Monastery of Siloe

Monastery of Siloe

Churches and monasteries

Location: Poggi del Sasso, Cinigiano, Grosseto - Italy
Chief architect: Edoardo Milesi
Partners: Laura Pizzi, Paolo Vimercati
Client: Siloe Monastic Community
Supervisor of works: Edoardo Milesi

Edoardo Milesi's Siloe monastery is a simple, 'silent' construction that seems to have grown naturally out of the landscape on a spectacular rise among the hills of Tuscany's Maremma country. It is inspired by the dictates of the Benedictine Rule and by the natural environment, in a relationship of reciprocal respect and dialogue.
Wood, stone, copper, iron and glass create an essential geometry that manages to speak to us without making any concessions to the superfluous.
Established thanks to a widow's donation of the hill her husband had given her, Siloe is the first monastery in the Grosseto diocese.
Construction began in 2001 with adaptation of a sheepcote which was the only existing construction on the hill. After the inauguration of the chapel of light set into the ground of the olive grove, work began on the eastern wing of the building. The plan is based on the layout of a Cistercian monastery, with a square cloister surrounded by a chapter-house, a common room, a kitchen and a refectory, the monk's cells and guest rooms, a conference hall, a library and the monastery church.
Milesi attempts to create a minimalist architecture, a linear, square geometry which plays with light and interprets the medieval impulse toward perfection rather than striving for showy beauty.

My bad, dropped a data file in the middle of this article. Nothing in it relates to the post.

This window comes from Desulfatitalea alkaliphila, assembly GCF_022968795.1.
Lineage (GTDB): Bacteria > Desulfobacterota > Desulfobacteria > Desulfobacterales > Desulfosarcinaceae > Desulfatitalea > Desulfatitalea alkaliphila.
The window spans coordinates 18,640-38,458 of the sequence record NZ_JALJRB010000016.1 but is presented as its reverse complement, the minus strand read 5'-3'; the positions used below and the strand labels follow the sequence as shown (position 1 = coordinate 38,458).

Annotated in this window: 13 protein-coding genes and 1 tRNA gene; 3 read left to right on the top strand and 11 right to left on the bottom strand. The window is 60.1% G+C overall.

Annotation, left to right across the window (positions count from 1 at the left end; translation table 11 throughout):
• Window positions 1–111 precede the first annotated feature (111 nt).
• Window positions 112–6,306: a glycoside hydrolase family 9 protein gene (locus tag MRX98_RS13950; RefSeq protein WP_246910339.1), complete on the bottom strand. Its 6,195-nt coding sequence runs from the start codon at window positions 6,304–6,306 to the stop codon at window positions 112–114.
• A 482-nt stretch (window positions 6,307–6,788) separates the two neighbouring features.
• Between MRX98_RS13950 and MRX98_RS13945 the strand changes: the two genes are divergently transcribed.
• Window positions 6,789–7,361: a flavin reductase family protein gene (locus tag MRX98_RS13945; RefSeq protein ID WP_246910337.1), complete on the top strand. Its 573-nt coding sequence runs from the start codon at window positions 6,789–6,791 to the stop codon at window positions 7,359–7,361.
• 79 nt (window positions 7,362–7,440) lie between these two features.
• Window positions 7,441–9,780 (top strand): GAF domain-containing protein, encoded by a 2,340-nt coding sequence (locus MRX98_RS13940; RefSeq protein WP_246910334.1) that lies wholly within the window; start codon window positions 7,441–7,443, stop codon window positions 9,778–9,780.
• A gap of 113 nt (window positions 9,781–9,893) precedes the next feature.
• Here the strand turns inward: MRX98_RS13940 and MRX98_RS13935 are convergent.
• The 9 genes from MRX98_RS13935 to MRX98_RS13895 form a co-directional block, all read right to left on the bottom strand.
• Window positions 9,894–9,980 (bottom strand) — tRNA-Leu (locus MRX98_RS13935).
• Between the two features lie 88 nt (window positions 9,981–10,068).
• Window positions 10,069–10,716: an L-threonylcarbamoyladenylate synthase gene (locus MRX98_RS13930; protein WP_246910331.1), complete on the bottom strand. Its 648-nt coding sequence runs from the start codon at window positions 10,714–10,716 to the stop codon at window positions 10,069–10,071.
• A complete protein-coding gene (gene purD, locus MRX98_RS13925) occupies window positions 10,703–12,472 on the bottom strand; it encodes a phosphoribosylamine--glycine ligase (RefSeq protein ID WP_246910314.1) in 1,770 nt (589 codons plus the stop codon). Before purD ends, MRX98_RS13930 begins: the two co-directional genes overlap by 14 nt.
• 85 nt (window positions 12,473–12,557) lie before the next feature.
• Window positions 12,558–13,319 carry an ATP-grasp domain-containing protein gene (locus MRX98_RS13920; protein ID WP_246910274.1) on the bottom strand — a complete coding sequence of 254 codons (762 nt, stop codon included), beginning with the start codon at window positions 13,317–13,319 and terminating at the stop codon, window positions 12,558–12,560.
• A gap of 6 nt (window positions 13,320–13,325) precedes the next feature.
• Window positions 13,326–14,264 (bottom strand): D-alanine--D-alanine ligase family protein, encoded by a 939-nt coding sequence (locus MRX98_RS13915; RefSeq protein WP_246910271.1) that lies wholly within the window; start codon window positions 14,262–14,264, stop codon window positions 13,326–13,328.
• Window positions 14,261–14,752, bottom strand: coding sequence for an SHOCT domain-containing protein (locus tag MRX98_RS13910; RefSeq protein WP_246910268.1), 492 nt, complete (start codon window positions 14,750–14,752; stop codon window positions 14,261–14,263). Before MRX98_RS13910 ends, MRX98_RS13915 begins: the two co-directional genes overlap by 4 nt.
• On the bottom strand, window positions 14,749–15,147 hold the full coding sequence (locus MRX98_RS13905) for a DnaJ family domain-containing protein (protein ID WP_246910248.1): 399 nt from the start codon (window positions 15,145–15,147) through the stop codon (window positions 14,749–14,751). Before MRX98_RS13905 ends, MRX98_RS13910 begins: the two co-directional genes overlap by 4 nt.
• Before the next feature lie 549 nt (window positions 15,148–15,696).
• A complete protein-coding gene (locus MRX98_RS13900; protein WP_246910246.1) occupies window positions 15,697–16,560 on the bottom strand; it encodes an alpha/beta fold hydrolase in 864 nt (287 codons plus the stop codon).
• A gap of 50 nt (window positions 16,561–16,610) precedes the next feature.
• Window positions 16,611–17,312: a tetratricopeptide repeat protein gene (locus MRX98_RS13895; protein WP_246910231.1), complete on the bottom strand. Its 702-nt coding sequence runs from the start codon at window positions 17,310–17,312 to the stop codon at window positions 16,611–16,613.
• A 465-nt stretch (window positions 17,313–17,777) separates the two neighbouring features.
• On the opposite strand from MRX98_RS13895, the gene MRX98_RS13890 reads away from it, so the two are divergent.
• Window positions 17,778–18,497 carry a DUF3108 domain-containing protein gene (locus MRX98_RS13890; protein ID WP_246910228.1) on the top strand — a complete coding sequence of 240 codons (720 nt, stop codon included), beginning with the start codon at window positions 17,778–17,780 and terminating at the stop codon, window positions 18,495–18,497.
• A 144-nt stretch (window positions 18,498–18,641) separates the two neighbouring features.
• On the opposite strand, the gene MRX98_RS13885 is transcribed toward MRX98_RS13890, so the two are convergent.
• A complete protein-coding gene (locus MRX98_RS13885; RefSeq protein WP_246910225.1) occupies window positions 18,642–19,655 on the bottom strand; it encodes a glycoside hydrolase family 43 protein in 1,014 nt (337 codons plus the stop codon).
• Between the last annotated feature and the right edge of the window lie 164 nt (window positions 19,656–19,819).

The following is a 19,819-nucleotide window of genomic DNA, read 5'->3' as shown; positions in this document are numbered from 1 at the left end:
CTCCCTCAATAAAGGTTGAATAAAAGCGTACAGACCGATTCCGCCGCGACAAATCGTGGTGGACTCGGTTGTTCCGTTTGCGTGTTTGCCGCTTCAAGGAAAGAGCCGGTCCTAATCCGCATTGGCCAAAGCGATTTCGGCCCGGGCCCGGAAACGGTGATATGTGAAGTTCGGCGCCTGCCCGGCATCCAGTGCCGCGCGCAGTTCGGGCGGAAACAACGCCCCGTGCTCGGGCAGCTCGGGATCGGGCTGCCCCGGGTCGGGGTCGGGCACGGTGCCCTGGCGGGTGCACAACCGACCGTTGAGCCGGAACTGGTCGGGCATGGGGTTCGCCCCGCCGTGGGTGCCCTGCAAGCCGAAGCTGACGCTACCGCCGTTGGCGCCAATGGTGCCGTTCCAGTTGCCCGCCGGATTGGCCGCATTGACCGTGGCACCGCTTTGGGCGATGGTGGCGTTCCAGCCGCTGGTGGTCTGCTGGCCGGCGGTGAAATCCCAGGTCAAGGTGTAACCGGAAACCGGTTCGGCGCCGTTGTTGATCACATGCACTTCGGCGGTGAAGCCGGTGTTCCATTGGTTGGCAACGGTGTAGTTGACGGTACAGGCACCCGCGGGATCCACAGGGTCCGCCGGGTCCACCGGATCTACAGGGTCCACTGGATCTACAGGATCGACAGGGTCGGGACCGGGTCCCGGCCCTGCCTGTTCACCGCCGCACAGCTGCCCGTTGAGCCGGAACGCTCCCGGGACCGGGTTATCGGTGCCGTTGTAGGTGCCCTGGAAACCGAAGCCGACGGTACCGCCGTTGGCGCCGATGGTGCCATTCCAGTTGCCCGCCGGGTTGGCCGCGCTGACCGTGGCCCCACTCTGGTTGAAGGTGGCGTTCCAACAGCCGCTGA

The entire project was conceived while "listening to" the site, effecting a transformation in which the human hand is almost "invisible".
The entrance to the Chapel of Light is marked by two stone walls belonging to the old sheepcote; the bell-tower is made of rough wood, while the altar inside the Monastery is made of stone from Mount Amiata. Light flows in through an opening in the ceiling and two openings on the walls. The key to the whole project is harmony, reflected in both the architectural features and the choice of materials, which interact continuously with nature through dialogue and mimesis.

The form of the constructions follows the lines, interruptions and changes in elevation of the land. The philosophy behind the project led to choice of Ariostea high-tech stones: Ardesia Bordeaux for the interior and flamed Cardoso on the exterior. The variable hues of slate, with its bordeaux hues and veins ranging from brown to grey, create a warm feel which blends perfectly with the colours and materials of the surrounding landscape.
On the outside, on the other hand, it is the grey of Cardoso that prevails, with a flamed surface blending perfectly into the landscape.
The criteria of building biology also guided the choice of particular energy-saving solutions: not only ventilated walls, but wooden floors and a zinc-titanium roof. The project preserves the natural balance of its environment with the aid of wind power and a phyto-purification plant for well water.
The result is fascinating architecture suggesting that man and nature can live together in harmony.

Location: Cinigiano (GR) - Italy

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